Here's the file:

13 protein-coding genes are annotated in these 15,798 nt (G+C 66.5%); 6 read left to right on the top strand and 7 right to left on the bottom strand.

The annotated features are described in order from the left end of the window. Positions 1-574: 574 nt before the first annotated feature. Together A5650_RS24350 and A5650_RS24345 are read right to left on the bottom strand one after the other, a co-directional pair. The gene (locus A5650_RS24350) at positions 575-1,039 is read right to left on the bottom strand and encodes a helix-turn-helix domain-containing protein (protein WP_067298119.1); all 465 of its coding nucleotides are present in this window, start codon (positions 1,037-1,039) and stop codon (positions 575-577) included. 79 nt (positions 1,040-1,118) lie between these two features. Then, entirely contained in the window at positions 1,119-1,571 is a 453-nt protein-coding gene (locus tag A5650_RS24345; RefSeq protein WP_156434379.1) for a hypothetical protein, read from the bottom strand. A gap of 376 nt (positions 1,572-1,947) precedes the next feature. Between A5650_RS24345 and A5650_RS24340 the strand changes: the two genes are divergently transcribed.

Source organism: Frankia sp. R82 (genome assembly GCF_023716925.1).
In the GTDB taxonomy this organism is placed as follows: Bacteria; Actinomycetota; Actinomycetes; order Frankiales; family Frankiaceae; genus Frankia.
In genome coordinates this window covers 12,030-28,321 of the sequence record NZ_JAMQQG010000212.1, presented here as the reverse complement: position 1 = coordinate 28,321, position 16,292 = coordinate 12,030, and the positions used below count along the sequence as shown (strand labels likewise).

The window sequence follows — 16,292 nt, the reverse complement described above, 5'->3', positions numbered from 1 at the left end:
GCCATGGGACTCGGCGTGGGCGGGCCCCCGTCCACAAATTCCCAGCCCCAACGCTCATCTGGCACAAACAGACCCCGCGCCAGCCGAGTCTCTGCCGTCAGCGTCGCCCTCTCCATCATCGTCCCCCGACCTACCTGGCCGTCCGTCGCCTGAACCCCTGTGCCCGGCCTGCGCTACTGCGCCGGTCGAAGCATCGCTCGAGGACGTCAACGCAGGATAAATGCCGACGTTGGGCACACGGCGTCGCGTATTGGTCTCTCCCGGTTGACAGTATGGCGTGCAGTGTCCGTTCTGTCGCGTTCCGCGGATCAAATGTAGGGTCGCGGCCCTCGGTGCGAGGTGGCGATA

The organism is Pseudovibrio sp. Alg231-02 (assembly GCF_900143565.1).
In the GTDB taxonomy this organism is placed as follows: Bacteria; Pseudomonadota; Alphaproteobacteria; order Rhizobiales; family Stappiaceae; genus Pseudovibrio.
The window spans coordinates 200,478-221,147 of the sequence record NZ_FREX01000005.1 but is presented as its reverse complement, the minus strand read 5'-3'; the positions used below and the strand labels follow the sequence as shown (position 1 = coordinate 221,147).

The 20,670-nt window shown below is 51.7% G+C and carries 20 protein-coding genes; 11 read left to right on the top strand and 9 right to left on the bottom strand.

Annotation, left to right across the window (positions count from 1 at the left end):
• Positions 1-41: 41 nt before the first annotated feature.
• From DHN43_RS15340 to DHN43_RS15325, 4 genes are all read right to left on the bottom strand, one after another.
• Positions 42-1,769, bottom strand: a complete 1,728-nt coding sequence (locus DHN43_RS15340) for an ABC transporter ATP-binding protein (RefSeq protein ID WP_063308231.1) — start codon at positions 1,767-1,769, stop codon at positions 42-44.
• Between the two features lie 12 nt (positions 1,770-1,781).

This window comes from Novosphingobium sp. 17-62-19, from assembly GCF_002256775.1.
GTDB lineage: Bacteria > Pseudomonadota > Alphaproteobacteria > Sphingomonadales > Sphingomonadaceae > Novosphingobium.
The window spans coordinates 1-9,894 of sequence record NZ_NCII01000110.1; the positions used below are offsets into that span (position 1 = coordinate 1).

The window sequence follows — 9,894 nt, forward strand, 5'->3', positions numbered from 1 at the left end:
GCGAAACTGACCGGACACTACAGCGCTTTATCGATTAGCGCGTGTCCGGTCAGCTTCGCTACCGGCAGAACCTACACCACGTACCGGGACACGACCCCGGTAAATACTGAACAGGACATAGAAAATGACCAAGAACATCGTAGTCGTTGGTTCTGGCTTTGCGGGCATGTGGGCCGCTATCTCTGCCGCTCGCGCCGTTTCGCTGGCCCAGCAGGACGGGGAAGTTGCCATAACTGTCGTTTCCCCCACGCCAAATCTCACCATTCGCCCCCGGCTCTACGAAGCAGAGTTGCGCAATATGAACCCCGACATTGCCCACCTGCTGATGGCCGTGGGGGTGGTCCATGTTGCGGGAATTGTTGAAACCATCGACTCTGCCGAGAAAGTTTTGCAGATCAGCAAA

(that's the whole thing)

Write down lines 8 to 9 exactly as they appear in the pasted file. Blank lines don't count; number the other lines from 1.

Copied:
The organism is Pseudovibrio sp. Alg231-02 (assembly GCF_900143565.1).
In the GTDB taxonomy this organism is placed as follows: Bacteria; Pseudomonadota; Alphaproteobacteria; order Rhizobiales; family Stappiaceae; genus Pseudovibrio.